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Current time:0:00Total duration:12:26

Video transcript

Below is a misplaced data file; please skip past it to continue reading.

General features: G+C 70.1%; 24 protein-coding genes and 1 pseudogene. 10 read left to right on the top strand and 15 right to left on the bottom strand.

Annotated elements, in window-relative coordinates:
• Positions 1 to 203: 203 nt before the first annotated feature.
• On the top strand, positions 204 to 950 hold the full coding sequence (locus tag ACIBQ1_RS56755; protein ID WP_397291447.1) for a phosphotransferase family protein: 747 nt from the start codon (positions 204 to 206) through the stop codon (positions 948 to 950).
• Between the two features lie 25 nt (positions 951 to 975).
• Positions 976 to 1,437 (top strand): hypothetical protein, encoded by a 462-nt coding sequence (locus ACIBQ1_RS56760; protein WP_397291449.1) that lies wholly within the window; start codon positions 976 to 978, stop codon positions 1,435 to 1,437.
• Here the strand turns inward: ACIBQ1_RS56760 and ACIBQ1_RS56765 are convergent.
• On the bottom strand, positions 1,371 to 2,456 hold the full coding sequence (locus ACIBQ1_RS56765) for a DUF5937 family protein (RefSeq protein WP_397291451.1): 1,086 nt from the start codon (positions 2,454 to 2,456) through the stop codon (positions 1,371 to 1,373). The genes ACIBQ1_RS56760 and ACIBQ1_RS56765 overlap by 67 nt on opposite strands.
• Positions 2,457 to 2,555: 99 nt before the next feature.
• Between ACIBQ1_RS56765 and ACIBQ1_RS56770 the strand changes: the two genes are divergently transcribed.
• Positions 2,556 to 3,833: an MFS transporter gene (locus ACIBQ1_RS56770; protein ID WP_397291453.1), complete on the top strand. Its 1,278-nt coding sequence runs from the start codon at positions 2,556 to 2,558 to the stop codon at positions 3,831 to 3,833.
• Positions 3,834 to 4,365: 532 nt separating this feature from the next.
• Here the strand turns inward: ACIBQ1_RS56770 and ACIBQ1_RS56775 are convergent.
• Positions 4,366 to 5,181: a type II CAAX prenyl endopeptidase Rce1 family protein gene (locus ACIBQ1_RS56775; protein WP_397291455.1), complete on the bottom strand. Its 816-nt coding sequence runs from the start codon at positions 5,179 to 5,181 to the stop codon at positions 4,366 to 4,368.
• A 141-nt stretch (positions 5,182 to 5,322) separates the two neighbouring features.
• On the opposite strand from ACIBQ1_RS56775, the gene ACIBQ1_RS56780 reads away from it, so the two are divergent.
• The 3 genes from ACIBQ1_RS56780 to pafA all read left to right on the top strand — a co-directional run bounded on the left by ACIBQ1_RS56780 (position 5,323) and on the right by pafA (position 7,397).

what I want to do in this video is to try to figure out what type of reaction or reactions might occur if we have what is this is one two three four five it's in a cycle this is bromo cyclopentane if we have some bromo cyclo cyclopentane dissolved in our solvent is dimethyl formamide sometimes you'll see that just written as DMF and I've actually drawn the formula for it here so we can think about what type of a solvent it is and also in our solution we have the methoxide ion so we also have the methoxide ion right here so let's think about what type of reaction might occur and just to narrow things down we'll think about it in the context of the last four types of reactions we've looked at so this might be an sn2 reaction an sn1 reaction and e2 reaction or an e1 reaction we're going to look at all the clues and figure out what's likely to occur and then actually draw the mechanism for it occurring now the first thing that since they gave us the solvent and other things that are in the solvent let's think about how those might affect the reaction so if we look at this solvent right here and whenever you look at any of these reactions when you look at the solvent you just want to think about is it protic or not and protic means it has hydrogen's that can kind of be released or that have the electrons could be nabbed off and these protons could just float around and if we look over here we do have hydrogen's but all of the hydrogen's are bonded to carbon and carbon is unlikely to just steal a hydrogen's electrons and let the hydrogen float around carbon is not that electronegative if you had hydrogen's bonded to an oxygen that'd be a different question then you would be you would have a protic solvent but in this case all the hydrogen's bonded to carbons not likely to get their electrons nabbed off and float around as free protons so this is an a protic solvent this is an a a protic solvent now we've gone over this a little bit with sn2 and sn1 but the same idea applies in order to have an sn2 or an e2 in order to have an sn2 or an e2 reaction you have to have either a strong nucleophile or a strong base and the same thing could actually be both although not they're not always correlated we've seen that before now if you had a protic solvent it would stabilize the strong base or the strong nucleophile the protons would react with them they would take the electrons from that strong base or that strong nucleophile so in order to have an sn2 and e2 you have to have no protons flying around so you need an a protic solvent so this a protic solvent will favour sn2 or or an e2 reaction now so our mind is already thinking an sn2 or e2 let's think about what it what what let's think about the reactants themselves so over here we have the methoxide ion we have the methoxide ion and let's think about whether it's a strong or weak well think about first is a strong or weak nucleophile what's actually a pretty strong nucleophile it is a strong nucleophile strong nucleophile so that would go put us in the direction of an sn1 so we have two data points I'm sorry for an sn2 we have two data points for sn2 because remember it has to just kind of go in there and be active it's not too big of a molecule so it's not going to be hindered but it's also an extremely strong base even stronger than hydroxide so it's also an extremely extremely extremely strong base which might lead us or that does imply that we're going to have an e2 reaction now the last thing we need to think about is the carbon where the leaving group might leave from and immediately when you look at the bromo cyclopentane there's only one functional group attached to the chain and that is the bromo group right here right there it is attached to this carbon we could call that the alpha carbon and it is a secondary carbon this carbon right here is bonded to one two other carbons so that actually so this is this alpha carbon let me write it this way this alpha carbon carbon is a secondary secondary carbon and that kind of makes it neutral in this mix if it was a methyl or primary carbon it would favor it would favor sn2 actually I mean methyl don't think you could have what is an sn2 and if it was a tertiary carbon it would favor sn1 or e1 because it would it would favor a stable carbo cation the leaving group could just leave and if this guy was bond to another carbon v-very it would be very stable but in this situation it's a secondary carbon bonded to two carbons it's a little bit neutral it doesn't it doesn't any of these reactions might occur but when we look at all of the other data points they're pointing at both sn2 or e2 if strong nucleophile / base we have an a protic solvent it's going to be sn2 or an e2 reaction so let's actually draw the reaction so let me do the the sn2 first so let me do it in orange so if we were to have an sn2 reaction sn2 let me redraw the molecule let me draw the cyclopentane part I want to make sure let me draw it the same way I had it drawn up there so the Pentagon is facing upwards and then we have our bromo group right there so we have our methoxide ion we have our methoxide ion right over here so ch3 OH - or another way we could view it is that this oxygen has one two three four five six seven valence electrons with a negative charge one of these electrons right over here this can attack it can attack the substrate right over there that carbon right when that happens simultaneously simultaneously this bromine is going to be able to nab is going to be able to nab an electron from that same carbon and then we are going to be left with the bromine now becomes the bromide anion it now has you know it had 1 2 3 4 5 6 7 valence electrons 1 2 3 4 5 6 7 now it nabbed one more electron making it bromide now it has a negative charge and if we were to draw if we were to draw the Chane it would look like this if we were to draw the chain well we could draw it on this side I might as well draw it on this side just so it's attacking from the other side this isn't the chiral substrate so we don't have to be too particular about how we draw the connections to the carbon we're not actually even showing anything popping in or out but we would have the methoxide ion or now it's weed now it's bonded so it's no longer an ion so it's o ch3 ch3 just like that has bonded to this carbon obviously implicitly this carbon had another hydrogen that we are not showing so that just that quickly that was the sn2 reaction that is the mechanism now let's think about what the e2 reaction to do the e2 properly to give it justice we're gonna have to draw some of the hydrogen's so on the e2 reaction let me draw that in blue the e2 reaction let me draw the cyclopentane part let me draw it big actually over here it's less important to draw it too big so let me draw the Pentagon the Pentagon just like that that is the bromine three four five six and it has a seventh valence electron right over here this is the alpha carbon that right there is the alpha carbon and then there are two beta carbons there are two beta carbons right over there and there they each have two hydrogen's on them they each have two hydrogen's I know it's becoming a little hard to read they each have two hydrogen's on them and in an e2 reaction the strong base will react let me make it a little cleaner than that let me get rid of the beta the beta makes it a little dirty okay so they each have two hydrogen's on them they each have two hydrogen's on them now in an e2 reaction the strong base over here the methoxide ion was acting as a strong nucleophile and e2 it's going to act as a strong base it's going to nab off a hydrogen off of one of the beta carbons and you might wanna say okay which one let's look at zaitsev's rule it doesn't matter these are symmetric they they're both bonded to two other carbons they both are bonded to the same number of hydrogen's it doesn't matter it's actually going to be random which one and you actually won't be able to tell the difference because it's symmetric so let's just draw it like this let me draw the methoxide ion one two three four or anionic maybe I should say five six and then it has one bond to the ch3 it has a negative charge very very very strong base it can go over here and nab the hydrogen and leave hydrogen's electron behind so it can maybe I'll take a color this electron can be given to the hydrogen so that it forms a bond with it hydrogen's electron let me do this in a suitably different color hydrogen's electron that is sitting right over there can now be given to the alpha carbon it can now be given to the alpha carbon to form a double bond and now that the Alpha carbon is getting that electron now the bromo group can leave it's a decent leaving group and that was another thing that we should think about in our equation but a good leaving group actually favors all of the reactions sn2 e2 sn1 e1 and so they're the carbons getting the electron and then the bromine the bromine can then take this carbons electron and just in one step that's what's distinctive about the e2 and the sn2 reactions all of the reactions are involved in the rate determining step and there's really is only one step just like that after that happens what we're left with is the methoxide anion takes the hydrogen so it becomes methanol let me draw that so it becomes methanol so it had one two three four and then five that's this one right there but then this guy goes in bonds with the hydrogen this guy goes and bonds with the hydrogen just like that and hydrogen leaves its electron behind though and let me let me draw the the cyclopentane part now and so the cycle of pentane looked like this before if I just focus on the ring now this guy was bonded to a hydrogen he was bonded to he was bonded to this hydrogen over here but now that electron is gone to be used to form a bond with this alpha carbon right over here let me draw the alpha carbon so the alpha carbon is right over there obviously implicitly at every one of these edges we have a carbon but now a double bond is going to form with that alpha carbon we could just draw it like that a double bond obviously there's another carbon here I could write up another carbon over there and now this double bond will form and now the bromide has left it's taken an electron with it from that carbon now that the carbon doesn't need it it was already starting to hog it because it's so electronegative so that's bromine takes that orange electron takes that orange electron now it is bromide and we're done and so just to go back to the original question here which reaction is likely to occur which mechanism it's actually both sn2 and e2 you would see a mix of both of these occurring because you have all of the environmental factors that would enable both and so you would have both of these mechanisms here's the let me separate them out here is the sn2 reaction you would have the sn2 reaction occurring in your whatever your vial or your pot or whatever your you're making all this stuff occur in and you would also have you would also have your e2 reaction so you would see some of all of these some of all of those products and these products right over there